Monday, November 26, 2012

Day to day life...

I have always been weary of the "day to day". I don't ever want to fall into a routine where the days blend together and I can't quite pinpoint moments that have impacted me. Let me assure you, that while I am falling into a routine of comfort and confidence in what I do, the days are no where close to ordinary.

The whole point of this year was so that I could give my time and efforts in a physical act of sacrifice and dedication to the refugee community. Not only am I gaining practical experience, I am also learning humility in spades. The stories that I hear and the people I interact with remind how blessed I am, but also how much I have to learn from those around me. 

Lutheran Refugee and Immigration Center is the only refugee resettlement agency in South Dakota. Hundreds of refugees a year pour into the state, which obviously has a huge impact on the community. In the past year, in Sioux Falls, over 400 refugees were resettled, and in a town of 160,000, that actually makes a huge difference!

I work mainly with those refugees who have been in the country for a year or longer, and are eligible for their green cards. This is an amazing opportunity to finally get a piece of plastic that symbolizes stability in their lives. No more fleeing from corrupt governments or individuals because of their ethnicity or beliefs. While living in America may not be smooth sailing, quite the contrary actually, at least they are safe. While I may be cynical sometimes of our government and Americans in general, I have found a new appreciation for the freedom we have, while people are fleeing for their lives across the world, dreaming for a freedom like ours. 

While a lot of my job is scheduling, filing, making phone calls, copying, and mailing notices to clients, I also get a lot of time to meet with the clients one on one. They come with random questions about their applications, or whether or not we would be able to help them. It's my favorite part. I love interacting with these people, and it's really shown me that being an immigration lawyer is where my heart is. 

When talking to the lawyers, I love hearing their success stories. A client they never thought would pass the written part of the citizenship was sworn in as a US citizen today. A family that has been waiting for their father to come to the United States for a decade has finally been reunited. Our Immigration law does not have much room for sympathy, so it takes a lawyer to be the sympathetic one to the client, and then turn around and present it in a functional, reasonable way so an immigration office would approve the case . It's a taxing job, but one of the most rewarding.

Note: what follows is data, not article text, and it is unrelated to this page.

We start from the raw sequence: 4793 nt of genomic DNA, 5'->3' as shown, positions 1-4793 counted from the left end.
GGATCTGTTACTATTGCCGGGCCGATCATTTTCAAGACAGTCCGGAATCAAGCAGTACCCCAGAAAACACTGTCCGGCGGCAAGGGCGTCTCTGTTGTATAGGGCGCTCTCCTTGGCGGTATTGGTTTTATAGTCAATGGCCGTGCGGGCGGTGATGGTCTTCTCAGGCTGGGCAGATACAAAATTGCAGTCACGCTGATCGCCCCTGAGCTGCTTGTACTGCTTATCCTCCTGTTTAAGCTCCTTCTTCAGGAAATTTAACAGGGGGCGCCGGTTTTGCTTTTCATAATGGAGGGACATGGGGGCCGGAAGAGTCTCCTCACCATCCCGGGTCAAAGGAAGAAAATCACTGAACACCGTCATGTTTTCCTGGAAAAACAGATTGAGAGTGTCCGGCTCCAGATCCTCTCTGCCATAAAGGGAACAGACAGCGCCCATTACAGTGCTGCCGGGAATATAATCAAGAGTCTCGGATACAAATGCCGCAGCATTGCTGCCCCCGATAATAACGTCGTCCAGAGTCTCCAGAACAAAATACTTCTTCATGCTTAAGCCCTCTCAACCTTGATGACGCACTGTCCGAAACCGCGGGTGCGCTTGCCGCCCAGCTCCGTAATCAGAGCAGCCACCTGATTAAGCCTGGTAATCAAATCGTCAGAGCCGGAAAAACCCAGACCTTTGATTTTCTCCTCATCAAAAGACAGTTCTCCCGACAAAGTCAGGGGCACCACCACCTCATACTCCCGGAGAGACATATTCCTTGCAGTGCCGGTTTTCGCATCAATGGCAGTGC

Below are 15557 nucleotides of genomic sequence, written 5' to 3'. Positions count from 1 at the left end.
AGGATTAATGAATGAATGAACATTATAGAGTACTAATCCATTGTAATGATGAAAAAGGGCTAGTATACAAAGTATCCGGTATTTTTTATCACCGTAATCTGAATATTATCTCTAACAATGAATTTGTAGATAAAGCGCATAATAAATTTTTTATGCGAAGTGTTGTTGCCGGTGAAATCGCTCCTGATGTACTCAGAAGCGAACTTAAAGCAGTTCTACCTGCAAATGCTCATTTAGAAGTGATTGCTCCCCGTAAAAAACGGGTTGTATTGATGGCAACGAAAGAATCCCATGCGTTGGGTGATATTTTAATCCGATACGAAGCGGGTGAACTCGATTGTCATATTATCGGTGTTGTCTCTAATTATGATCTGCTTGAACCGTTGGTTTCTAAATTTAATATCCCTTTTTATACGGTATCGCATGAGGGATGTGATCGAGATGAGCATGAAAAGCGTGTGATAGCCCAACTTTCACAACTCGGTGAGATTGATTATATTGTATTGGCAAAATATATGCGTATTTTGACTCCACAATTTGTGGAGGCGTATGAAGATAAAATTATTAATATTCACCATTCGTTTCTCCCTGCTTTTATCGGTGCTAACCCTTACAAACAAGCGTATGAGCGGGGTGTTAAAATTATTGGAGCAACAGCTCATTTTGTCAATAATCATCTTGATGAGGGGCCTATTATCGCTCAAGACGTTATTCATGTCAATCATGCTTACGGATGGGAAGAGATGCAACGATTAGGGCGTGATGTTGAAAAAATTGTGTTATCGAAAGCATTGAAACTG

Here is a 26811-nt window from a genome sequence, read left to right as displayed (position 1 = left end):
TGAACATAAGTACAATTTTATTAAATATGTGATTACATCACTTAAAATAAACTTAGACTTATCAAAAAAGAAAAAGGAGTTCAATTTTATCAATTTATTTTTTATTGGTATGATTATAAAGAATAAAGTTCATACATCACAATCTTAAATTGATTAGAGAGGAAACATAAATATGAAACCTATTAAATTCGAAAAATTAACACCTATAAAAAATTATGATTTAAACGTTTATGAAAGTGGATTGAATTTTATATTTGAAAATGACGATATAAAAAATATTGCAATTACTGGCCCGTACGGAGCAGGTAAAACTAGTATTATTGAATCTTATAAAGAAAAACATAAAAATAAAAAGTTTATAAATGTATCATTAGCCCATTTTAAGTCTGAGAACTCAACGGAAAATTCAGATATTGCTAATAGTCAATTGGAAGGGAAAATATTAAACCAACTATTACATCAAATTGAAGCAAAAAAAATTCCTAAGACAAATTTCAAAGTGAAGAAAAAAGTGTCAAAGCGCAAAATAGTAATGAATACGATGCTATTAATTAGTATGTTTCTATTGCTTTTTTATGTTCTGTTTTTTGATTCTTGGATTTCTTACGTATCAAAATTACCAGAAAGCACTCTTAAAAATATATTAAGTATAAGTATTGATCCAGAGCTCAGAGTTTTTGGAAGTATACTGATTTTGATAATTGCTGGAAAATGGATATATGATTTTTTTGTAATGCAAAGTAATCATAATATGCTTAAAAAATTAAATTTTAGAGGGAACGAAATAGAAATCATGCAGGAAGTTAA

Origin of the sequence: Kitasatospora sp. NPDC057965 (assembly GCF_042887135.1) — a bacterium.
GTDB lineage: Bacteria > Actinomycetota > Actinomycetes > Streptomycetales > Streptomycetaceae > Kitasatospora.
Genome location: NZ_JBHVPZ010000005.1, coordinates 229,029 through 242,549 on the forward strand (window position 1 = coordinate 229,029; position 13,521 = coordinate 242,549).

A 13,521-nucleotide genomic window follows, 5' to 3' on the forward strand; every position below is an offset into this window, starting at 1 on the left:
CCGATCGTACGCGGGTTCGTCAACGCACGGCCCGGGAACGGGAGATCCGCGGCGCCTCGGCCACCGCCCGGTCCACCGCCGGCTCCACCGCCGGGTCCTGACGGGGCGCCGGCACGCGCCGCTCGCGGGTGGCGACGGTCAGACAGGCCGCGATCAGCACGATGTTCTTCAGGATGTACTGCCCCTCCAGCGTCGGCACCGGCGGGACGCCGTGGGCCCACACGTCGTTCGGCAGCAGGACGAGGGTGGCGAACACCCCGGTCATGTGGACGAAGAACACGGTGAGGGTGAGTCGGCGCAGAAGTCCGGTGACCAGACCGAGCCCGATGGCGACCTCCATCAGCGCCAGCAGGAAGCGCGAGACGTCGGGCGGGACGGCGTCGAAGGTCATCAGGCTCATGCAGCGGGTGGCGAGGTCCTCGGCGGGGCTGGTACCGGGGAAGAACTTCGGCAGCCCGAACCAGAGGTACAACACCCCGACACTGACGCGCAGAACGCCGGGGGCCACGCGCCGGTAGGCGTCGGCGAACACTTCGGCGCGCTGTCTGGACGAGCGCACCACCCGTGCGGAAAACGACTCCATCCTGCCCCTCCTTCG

I also get to travel once a month to a small town, about 2 hours from here, that has suddenly seen an increase in Karen refugees, the same ethnic minority I stayed with during my village stay in Thailand. Huron, a small town of about 12,000, has received hundreds of Karen refugees a year, most of them working in Dakota Provisions, a turkey processing plant that distributes gourmet sliced turkey (eaten a turkey sandwich at Panera Bread? thats where their turkey is from!). I got a tour of the kill floor, and man, am I glad that our clients willingly, and happily, do the jobs that most Americans shy away from. A job is another symbol of stability in their lives.

Me getting a tour of Dakota Provisions

The impact that the refugees have had on this small town is amazing. So much so that 60% of their kindergarten class is made up of ESL students. It's amazing that this town is suddenly coming in contact with such diversity, but also poses a challenge, especially when it comes to the resources needed. One of the lawyers and I get to go once a month to help the refugees with their green card and citizenship applications, which has been one of my favorite parts of working at LSS so far. 

I am going to leave you with this prayer that I found especially meaningful, and have taped it on my mirror to remind me why I do what I do. 

"You have made me known to friends who I knew not. You have given me seats in homes not my own. You have brought the distant near and made a brother and sister of the stranger.
I am uneasy at heart when I have to leave my accustomed shelter; I forget that there abides the old in the new and there also You abide.
Through birth and death, in this world or in others, where You lead me, it is You, the same, the one Companion of my endless life, who links my heart with bonds of joy to the unfamiliar
When one knows You, then alien there is none, then no door is shut. O grant me my prayer that I may never lose the bliss of the touch of the one in the play of the many" 
                                 - Friends who I know not                  The Heart of God: Prayers of Rabindranath Tagore

And on a less serious note....
This is another reason why I love my job :)

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